[26 May 2010]
I’ve been investigating JSXGraph over the last few weeks and I’m quite impressed.
Advantages of JSXGraph
- It works in all major browsers and is cross-platform.
- It even works on Apple’s iPod touch, iPhone and iPad, since it is not Flash- or java applet-based.
- No upload of any files – all the programming is done within the <script> tags on the page.
- Once the user has downloaded the actual JSXGraph script to their browser (76.2 kB on a gzipped server), the file sizes are very small (this page is only about 12 kB).
- Much smaller than java applets and much less clunky
- There are many demo examples on which you can base new projects
- Compared to graphs with SVG, there are less compatability issues
- If I need to change anything, it’s just a change to the code. This is much easier compared to development in Flash, where I would need to open the third party application (Flash), make the change, create the SWF file, then upload the SWF file to the server
- It works in a WordPress blog, as you can see below. There’s a JSXGraph WordPress plugin under development.
Disadvantages of JSXGraph
- The documentation is still rather sparse (since it is quite a new development). So there’s quite a bit of "guess and check" involved.
JSXGraph doesn’t behave all that well in Internet Explorer. But this is not JSXGraph’s fault – it’s just one of IE’s many irritations. It still works, but (for example) IE does not display the grid scale (numbers on the axes) in the examples on this page. But at least it works.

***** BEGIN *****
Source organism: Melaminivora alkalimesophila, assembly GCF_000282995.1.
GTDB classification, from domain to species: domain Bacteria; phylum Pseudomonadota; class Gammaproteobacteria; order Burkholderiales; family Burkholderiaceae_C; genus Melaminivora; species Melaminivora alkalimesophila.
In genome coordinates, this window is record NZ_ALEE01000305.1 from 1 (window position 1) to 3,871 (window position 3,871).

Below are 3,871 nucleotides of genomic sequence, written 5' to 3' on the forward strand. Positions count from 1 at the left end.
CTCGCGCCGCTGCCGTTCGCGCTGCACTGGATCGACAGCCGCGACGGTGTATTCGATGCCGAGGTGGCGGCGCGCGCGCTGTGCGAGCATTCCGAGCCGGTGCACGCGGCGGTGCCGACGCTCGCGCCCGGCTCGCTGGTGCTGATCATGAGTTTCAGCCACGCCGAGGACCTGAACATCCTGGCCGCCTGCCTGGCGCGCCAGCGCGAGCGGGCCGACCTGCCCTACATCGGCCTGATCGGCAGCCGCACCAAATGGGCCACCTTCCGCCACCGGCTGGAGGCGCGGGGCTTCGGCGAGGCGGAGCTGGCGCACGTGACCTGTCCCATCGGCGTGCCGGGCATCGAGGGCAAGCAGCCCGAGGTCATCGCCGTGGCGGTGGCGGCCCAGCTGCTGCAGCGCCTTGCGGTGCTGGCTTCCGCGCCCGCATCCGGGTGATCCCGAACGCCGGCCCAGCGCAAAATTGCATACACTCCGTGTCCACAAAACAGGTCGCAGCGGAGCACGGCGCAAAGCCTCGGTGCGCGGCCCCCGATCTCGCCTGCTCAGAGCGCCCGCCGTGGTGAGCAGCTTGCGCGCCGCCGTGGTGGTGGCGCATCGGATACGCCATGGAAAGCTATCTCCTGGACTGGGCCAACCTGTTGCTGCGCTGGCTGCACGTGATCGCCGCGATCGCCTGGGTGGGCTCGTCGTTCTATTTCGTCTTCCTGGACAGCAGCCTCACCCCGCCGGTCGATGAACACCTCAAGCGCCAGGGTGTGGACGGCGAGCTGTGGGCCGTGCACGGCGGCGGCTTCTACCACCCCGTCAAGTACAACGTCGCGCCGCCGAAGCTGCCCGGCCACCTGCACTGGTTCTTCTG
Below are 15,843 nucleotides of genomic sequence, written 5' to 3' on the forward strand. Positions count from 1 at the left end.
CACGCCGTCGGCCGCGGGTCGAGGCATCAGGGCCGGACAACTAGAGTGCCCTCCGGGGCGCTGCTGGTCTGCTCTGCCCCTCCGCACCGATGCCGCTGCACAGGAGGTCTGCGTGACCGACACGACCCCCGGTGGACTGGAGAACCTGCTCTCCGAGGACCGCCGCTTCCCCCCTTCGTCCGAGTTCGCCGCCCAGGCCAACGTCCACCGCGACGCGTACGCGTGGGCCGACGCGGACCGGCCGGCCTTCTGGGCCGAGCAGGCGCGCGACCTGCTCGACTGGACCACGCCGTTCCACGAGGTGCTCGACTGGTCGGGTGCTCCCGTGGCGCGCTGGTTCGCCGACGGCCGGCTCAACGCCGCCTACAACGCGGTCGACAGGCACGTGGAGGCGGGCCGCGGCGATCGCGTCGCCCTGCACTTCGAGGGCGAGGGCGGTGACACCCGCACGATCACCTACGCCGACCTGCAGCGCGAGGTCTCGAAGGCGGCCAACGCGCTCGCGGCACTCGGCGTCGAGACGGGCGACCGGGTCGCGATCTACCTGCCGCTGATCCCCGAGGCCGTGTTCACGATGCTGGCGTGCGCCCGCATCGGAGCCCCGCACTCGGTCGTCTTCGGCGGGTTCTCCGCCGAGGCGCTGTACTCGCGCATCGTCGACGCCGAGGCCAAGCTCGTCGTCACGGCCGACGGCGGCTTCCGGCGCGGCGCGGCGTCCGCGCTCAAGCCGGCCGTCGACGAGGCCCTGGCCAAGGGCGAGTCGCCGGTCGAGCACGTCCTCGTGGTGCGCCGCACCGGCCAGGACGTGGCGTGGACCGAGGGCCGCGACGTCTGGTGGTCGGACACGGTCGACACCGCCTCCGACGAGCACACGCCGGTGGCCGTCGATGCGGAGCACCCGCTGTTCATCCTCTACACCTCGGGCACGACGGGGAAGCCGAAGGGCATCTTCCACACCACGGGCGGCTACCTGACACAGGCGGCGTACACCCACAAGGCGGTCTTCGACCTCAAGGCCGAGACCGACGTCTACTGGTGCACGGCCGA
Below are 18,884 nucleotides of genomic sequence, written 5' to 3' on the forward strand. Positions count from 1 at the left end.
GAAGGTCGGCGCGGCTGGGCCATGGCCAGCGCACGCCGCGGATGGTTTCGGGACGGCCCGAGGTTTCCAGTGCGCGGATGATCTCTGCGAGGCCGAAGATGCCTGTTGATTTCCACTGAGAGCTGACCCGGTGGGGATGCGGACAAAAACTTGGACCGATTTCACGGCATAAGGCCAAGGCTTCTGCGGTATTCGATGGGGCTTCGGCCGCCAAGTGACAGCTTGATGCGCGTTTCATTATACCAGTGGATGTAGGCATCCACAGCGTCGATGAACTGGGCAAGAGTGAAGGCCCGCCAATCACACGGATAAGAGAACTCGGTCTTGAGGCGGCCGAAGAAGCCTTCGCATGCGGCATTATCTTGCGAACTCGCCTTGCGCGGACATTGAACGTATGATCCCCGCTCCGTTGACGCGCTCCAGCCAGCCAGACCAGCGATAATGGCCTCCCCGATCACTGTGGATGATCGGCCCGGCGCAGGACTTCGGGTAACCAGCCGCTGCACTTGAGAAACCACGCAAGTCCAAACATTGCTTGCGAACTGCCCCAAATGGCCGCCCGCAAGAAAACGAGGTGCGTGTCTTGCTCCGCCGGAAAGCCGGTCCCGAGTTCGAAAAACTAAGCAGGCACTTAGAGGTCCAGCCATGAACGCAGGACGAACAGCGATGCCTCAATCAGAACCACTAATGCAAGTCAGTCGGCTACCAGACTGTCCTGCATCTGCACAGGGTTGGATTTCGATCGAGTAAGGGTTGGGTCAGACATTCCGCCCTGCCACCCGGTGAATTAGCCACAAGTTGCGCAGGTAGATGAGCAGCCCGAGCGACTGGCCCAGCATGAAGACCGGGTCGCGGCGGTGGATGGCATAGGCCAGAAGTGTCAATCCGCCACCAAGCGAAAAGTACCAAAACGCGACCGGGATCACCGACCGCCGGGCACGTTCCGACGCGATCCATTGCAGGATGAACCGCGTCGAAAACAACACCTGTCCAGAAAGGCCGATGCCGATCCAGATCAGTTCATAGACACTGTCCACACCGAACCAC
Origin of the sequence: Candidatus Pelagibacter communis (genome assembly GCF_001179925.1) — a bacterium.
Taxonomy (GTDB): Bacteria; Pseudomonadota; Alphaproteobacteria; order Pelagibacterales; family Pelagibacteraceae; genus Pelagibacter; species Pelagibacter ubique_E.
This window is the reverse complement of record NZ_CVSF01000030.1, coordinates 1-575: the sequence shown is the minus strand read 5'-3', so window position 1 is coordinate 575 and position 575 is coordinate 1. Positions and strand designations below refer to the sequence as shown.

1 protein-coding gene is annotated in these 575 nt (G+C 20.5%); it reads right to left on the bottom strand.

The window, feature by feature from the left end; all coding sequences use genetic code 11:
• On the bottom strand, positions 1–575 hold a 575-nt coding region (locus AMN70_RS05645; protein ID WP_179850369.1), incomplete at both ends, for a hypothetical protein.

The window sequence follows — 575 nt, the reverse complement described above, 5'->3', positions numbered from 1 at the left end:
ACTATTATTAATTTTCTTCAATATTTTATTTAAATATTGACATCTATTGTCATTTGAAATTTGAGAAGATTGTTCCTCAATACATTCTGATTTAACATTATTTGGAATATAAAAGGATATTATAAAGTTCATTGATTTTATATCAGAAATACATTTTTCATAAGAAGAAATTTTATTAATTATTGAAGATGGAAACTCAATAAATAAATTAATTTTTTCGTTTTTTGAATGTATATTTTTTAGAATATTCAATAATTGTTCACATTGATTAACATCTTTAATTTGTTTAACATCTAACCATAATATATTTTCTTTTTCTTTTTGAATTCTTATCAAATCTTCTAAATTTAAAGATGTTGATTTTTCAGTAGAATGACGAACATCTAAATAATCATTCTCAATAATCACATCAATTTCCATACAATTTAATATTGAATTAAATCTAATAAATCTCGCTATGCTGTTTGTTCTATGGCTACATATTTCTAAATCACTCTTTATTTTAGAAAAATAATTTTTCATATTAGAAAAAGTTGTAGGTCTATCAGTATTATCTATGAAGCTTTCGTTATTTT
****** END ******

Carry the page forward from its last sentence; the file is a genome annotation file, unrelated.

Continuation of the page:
You can get more information, including examples and documentation here: JSXGraph.
This wiki contains lots of examples: Showcases
Examples using JSXGraph
The following examples are my recent efforts. Most are based on existing examples in the JSXGraph site.
Investigate Slope and y-intercept of a Straight Line
With this one you can drag either point A or point B, and you can see the resulting linear equation in the form y = mx + b. You could use this to investigate what the equation of a straight line is when you have:
- A horizontal line (What is m? What is b?)
- A vertical line (What is m? What is b?)
- A line through the origin (What is m? What is b?)
At the bottom right of each screen is a facility to zoom in (the "+" sign) and pan left right and up-down. Try it!
With this one you can drag point D around the ellipse. In this case the equation of the ellipse is: .
Points A and B are each at a focus of the ellipse (these points are fixed).
You could use this one to investigate the property that Length AD + Length BD is constant for a particular ellipse.
[In this example, AD + BD = 16. It jumps to 15.9 occasionally because of rounding.]
You can’t actually do anything in this one – just allow yourself to get hypnotized!
Drag point A to change the size and position of the pentagon.
Investigate Sine Curve – Amplitude and phase shift
Move the magenta dot up and down or left and right to investigate the amplitude and phase shift of a sine curve.
The equation of the curve appears in the form y = a sin (bx + c)
Graphs using polar coordinates
This one lets you change the angle for a function of the form r = f(θ), where we are using polar coordinates.
Drag the blue dot left and right (slowly) along the slider to change the angle and to see the resulting length r.
The magenta curve starts when θ = 0.
You can see more examples of polar coordinate graphs using JSXGraph (in the answers) on this page: Curves in Polar Coordinates
Also see Radians – an Introduction for a lesson which includes a JSXGraph interactive.